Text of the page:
Responding to Cease-and-Desist Letters

 

Consider this:

You had a great business idea, and after developing a business plan and a viable budget, you went to the Secretary of State’s Office and filed Articles of Incorporation to start a new company.  The Secretary of State accepted your Articles of Incorporation without any questions, so you purchased insurance for the company and applied for any licenses you are required to have.  You invested significant amounts of money to develop a website, marketing materials, and paid the other start-up expenses for the company.  Now, six months later, your business is growing and you are on the road to success.  Then the unexpected happens:  you open the mail one day and find a threatening letter from an attorney.  The letter says your company’s name is infringing on the trademark rights of another company (perhaps in the same town or perhaps on the other side of the country), and if you don’t stop using the name immediately, you’ll be served with a lawsuit.

What do you do?  Here are some tips:

1.  Don’t panic.

Unfortunately, many business owners panic, fearing the business for which they’ve worked so hard may have to suddenly change its name, losing the reputation and public recognition they have worked to build up.  In some cases, a company may be infringing on another’s trademark rights and may need to change its name.  However, you may be able to negotiate terms under which your company may continue to the name.  Even in the worst circumstances, when you do need to change your company’s name, you may be able to negotiate favorable terms for transitioning to the new name.  For example, having several months to notify customers of your name change will be much better for your business than suddenly changing its name without notice.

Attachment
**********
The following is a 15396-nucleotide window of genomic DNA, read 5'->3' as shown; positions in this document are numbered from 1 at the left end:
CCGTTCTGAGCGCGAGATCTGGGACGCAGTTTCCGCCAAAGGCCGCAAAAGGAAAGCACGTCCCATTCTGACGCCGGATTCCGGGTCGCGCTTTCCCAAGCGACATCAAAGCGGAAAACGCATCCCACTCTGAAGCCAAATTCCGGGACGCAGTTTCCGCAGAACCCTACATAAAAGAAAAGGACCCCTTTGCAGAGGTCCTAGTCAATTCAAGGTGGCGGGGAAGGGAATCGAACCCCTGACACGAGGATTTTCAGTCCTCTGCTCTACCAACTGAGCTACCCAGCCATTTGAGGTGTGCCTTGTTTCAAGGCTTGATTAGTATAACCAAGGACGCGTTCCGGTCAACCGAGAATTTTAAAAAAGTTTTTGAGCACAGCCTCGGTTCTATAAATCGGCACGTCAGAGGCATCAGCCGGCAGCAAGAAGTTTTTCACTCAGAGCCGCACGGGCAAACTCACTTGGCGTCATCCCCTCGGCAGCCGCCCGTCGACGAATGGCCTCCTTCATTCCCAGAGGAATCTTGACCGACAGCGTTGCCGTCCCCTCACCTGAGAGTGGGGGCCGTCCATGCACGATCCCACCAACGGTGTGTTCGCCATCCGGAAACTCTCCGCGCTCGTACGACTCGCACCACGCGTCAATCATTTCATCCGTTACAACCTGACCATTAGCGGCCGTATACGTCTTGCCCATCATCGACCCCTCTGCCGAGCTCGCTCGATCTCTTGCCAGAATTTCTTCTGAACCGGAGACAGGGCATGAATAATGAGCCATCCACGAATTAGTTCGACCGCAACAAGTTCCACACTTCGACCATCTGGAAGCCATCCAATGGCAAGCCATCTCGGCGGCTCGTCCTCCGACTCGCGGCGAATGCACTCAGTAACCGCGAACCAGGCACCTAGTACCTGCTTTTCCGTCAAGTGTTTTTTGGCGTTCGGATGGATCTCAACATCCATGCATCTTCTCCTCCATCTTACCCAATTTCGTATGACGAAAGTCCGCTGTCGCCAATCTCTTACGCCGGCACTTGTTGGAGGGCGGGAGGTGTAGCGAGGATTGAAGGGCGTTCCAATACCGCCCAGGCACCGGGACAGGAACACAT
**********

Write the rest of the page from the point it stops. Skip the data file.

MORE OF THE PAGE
2.  Note any deadline for response.

Believe it or not, one of the most common mistakes businesses make is ignoring the cease-and-desist letter.  Too often, companies that receive cease-and-desist letters put them aside, thinking either that the letter has no merit or that they’ll deal with it later.  However, when deadlines pass, the lawyers sending the letters will take further action, incurring additional cost, and therefore decreasing the likelihood of reaching a satisfactory resolution to the dispute.  Instead of putting a cease-and-desist letter aside, make sure you take note of any deadline for responding.  Seek advice right away, or if necessary, contact the attorney who sent the letter to receive an extension.

3.  Don’t assume a cease-and-desist letter is meritless.

Many business owners assume that cease-and-desist letters have no merit.  They assume that since the Minnesota Secretary of State accepted their Articles of Incorporation, they have exclusive rights to their business name.  This is a common myth.  The Minnesota Secretary of State only checks its own registers to make sure another company does not already exist in the state with the same name.  This is problematic because the Secretary of State will accept business names that are slightly different, but that may be similar enough to infringe on another company’s trademarks.  Furthermore, the Secretary of State will not search federal trademark records to determine whether your company’s name infringes on the rights of companies located in other states.  Therefore, you should evaluate whether the letter has merit.